Out of Colorado

We met Jane, Joan and Nora on the Divide in Canada, and later in Montana. We hear from Adam that Jane lives in Salida, and that she has invited us to stay with her. The invite comes complete with an offer of lasagna. We’re in.

After two nights, we pull ourselves away and head for Marshall Pass. The sun is out and sweat drips down into my eyes. This seems to be a recurring problem for me.

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Marshall Pass is another old railroad grade, and so is “gentle”. From the top, we coast down towards Sargents. There’s not much to see here, except an army convoy filling up on gas.

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Sleeping near Carnero Pass, the only thing that wakes me are coyotes. They must have found something good. There’s no moon and the stars are bright.

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Before dropping into Del Norte, the trail winds through what the map calls Elephant Rocks. People are living off the grid out here in school buses with cisterns and solar panels.

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Del Norte is quiet on a Saturday, but we use the gas station wifi to plan our time in New Mexico. A quart of OJ and a six pack of beer replenish calories lost. Dehydrated mole spices things up.  Amanda camps with us at the town park. In the morning we all head for Indiana Pass.

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Eventually we reach the top.

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In my excitement to bomb down, I loose sunscreen, then chapstick, then mouthwash out of my bag. It’s a yardsale.

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Platoro has baked goods and we stock up before heading on.

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Photo by Tyndall Ellis.

We manage to time our ride right, and see an old steam engine chugging by on the Cumbres and Toltec Railroad.

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After that, we exit Colorado for New Mexico, curious to see what the trail has in store for us.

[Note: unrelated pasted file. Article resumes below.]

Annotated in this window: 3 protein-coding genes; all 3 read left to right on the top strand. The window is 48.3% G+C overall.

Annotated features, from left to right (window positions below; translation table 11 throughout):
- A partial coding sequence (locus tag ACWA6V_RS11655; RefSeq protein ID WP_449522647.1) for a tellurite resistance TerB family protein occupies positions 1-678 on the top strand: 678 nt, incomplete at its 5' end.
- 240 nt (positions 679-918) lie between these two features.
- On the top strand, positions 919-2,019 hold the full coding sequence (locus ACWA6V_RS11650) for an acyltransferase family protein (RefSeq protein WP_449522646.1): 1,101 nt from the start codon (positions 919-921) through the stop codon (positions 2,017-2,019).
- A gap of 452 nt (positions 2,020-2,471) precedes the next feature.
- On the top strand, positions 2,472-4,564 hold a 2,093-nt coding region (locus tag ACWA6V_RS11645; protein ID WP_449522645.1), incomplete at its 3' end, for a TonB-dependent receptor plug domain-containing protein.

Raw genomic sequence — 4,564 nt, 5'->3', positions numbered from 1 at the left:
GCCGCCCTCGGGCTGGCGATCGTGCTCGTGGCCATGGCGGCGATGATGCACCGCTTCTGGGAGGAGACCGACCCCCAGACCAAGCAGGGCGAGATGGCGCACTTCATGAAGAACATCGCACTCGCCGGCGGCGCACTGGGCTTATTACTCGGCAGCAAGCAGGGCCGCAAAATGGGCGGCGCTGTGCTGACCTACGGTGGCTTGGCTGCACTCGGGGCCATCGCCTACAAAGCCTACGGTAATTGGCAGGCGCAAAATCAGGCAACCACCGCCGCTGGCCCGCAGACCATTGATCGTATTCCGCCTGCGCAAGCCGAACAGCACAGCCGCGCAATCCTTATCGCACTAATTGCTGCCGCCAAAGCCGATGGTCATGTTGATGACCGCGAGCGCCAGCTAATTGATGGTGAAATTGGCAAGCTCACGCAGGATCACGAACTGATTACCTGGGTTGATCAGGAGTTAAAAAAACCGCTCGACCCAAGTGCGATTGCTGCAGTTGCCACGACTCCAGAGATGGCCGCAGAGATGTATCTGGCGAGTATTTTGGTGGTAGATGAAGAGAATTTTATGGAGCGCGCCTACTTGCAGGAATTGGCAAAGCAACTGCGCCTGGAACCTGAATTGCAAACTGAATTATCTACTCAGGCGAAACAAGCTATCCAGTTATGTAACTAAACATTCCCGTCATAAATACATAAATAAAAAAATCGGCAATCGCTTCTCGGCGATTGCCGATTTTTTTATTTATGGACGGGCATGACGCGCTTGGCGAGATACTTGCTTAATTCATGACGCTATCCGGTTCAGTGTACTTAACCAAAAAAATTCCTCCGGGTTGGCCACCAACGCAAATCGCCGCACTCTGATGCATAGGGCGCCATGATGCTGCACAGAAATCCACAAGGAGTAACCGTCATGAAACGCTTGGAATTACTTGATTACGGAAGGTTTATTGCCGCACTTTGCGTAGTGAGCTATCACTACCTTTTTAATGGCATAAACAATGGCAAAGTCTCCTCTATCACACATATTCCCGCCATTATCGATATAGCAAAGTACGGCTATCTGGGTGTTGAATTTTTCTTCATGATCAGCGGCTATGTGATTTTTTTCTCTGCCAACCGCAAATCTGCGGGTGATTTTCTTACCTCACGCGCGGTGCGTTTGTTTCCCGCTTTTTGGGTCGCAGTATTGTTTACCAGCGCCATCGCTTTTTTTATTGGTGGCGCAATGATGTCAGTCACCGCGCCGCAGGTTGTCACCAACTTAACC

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Coasting through Colorado

We pass three days in the Silverthorne area. Tyndall’s brother and his family are in the area, on vacation from Oklahoma. We hang out with the nephews and play foose ball – it’s a good change of pace. On the last day, we visit the market. Peaches from the Grand Junction area are on sale and I fill my frame bag.

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Under a sky heavy with rain we climb Boreas Pass, leaving the hubbub of Breckenridge behind. It’s a railroad grade all the way, this is easy I think. At the top, the landscape opens up and we drop down through red rocks and aspen, towards South Park.

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Como is only 20 miles down the trail, but there are no multi million dollar houses here – only cabins with no running water. We camp between an abandoned swing set and an old school house.

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Photo by Tyndall Ellis.

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Across the open expanse of South Park we go, stopping at the fire station for water, and in Hartsel for lunch. We ride a bit of paved road, and it’s heavy with holiday weekend traffic.

The road winds up towards the Watershed Divide. We camp at the top and listen to elk bugle in the night.

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In the morning we coast into Salida, riding some singletrack on the way. Everything is sharp and prickly here. I try not to fall.

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Finding the trees through the Forest

We skeedaddle out of Rawlins in favor of Saratoga. Saratoga is not on the Divide route, but we have friends to meet.

We spend a day in Saratoga, soaking in hot springs and eating ice cream. Rain storms roll through all day, cooling things off and adding a little moisture to the air.

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From Saratoga, our wheels point south, aiming for Colorado.

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We head for the Rawahs, riding through pine forests, spending a night at 9,500′. Creeks run along side the road. It’s cool and damp once again. 

Tyndall and I met here eight years ago. At that time, he was wrangling horses and I was wrangling guests, doing seasonal work at the Rawah Guest Ranch. Friends Kevin and Karen still spend time in the Valley, and we meet them there.

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We pass the time around the campfire, telling lies stories under a full moon. Trek the dog and horses Rio and Brasso can’t resist the heat of the fire, either.

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After a couple days, Tyndall and I tear ourselves away. We are sad to leave.

We ride along the headwaters of the Colorado River near Hot Sulfur Springs, and continue south over Ute Pass. The pass climbs up through national forest, but I’ve never seen so many No Trespassing Industrial Area signs. Near the top is a huge mine and tailing pond. 

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Some sturdy wildflowers still cling on , but yellow leaves dot the mountainsides. Fall is coming.

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